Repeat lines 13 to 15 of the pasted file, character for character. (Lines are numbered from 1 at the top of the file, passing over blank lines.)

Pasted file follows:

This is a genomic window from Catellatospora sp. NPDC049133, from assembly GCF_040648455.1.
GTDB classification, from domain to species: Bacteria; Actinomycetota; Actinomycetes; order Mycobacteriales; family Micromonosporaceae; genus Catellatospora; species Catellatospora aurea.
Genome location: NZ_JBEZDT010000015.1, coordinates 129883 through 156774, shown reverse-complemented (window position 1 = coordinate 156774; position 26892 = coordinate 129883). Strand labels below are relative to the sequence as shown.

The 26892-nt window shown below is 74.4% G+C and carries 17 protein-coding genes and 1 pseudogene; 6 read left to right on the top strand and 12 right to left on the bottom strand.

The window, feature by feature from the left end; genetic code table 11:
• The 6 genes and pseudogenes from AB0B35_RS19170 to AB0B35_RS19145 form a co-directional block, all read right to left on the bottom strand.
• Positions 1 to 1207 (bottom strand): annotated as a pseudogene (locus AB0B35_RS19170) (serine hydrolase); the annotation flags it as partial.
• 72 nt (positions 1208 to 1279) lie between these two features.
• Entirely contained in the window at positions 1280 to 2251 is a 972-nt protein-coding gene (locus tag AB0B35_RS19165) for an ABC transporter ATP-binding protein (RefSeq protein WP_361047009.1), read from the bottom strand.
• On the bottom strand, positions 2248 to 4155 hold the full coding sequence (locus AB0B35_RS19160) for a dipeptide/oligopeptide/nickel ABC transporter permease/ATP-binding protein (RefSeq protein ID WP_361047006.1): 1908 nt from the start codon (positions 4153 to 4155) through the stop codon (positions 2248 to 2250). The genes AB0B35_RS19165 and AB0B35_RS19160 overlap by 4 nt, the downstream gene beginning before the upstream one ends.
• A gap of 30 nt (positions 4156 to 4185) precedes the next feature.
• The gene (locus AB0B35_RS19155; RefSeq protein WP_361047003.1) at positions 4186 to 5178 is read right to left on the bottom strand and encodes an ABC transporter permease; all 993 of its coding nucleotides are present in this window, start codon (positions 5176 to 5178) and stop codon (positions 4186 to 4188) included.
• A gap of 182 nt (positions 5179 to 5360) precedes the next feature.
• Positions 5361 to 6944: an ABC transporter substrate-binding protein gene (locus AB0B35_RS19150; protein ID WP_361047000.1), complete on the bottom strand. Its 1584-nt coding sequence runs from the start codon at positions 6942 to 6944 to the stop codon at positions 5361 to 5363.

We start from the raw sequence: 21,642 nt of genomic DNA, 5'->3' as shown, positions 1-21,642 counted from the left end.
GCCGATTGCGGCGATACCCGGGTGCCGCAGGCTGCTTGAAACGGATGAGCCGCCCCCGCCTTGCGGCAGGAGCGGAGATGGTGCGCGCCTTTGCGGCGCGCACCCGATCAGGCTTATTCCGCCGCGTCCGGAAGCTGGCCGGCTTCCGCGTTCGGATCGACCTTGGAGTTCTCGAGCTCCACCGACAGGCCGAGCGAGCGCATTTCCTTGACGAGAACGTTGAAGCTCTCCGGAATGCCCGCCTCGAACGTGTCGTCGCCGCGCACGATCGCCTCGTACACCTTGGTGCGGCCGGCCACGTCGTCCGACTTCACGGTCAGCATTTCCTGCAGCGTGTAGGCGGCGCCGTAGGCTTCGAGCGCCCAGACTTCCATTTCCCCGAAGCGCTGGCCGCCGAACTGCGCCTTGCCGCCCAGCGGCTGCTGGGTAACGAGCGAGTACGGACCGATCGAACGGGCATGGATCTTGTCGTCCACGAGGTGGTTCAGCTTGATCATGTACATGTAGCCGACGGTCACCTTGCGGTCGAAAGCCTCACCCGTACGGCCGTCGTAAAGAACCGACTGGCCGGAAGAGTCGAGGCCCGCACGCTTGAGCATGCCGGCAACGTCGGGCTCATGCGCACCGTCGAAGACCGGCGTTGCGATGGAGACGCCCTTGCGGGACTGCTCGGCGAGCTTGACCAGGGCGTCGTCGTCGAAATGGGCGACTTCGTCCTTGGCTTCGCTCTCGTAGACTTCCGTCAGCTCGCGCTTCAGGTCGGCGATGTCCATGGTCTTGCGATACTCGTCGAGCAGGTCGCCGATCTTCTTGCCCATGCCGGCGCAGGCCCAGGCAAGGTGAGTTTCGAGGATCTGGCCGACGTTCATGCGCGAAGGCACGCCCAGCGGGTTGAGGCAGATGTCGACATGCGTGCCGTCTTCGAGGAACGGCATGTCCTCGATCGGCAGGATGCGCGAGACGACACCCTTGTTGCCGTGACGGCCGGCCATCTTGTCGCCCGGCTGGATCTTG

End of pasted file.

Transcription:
• A gap of 182 nt (positions 5179 to 5360) precedes the next feature.
• Positions 5361 to 6944: an ABC transporter substrate-binding protein gene (locus AB0B35_RS19150; protein ID WP_361047000.1), complete on the bottom strand. Its 1584-nt coding sequence runs from the start codon at positions 6942 to 6944 to the stop codon at positions 5361 to 5363.

We start from the raw sequence: 21,642 nt of genomic DNA, 5'->3' as shown, positions 1-21,642 counted from the left end.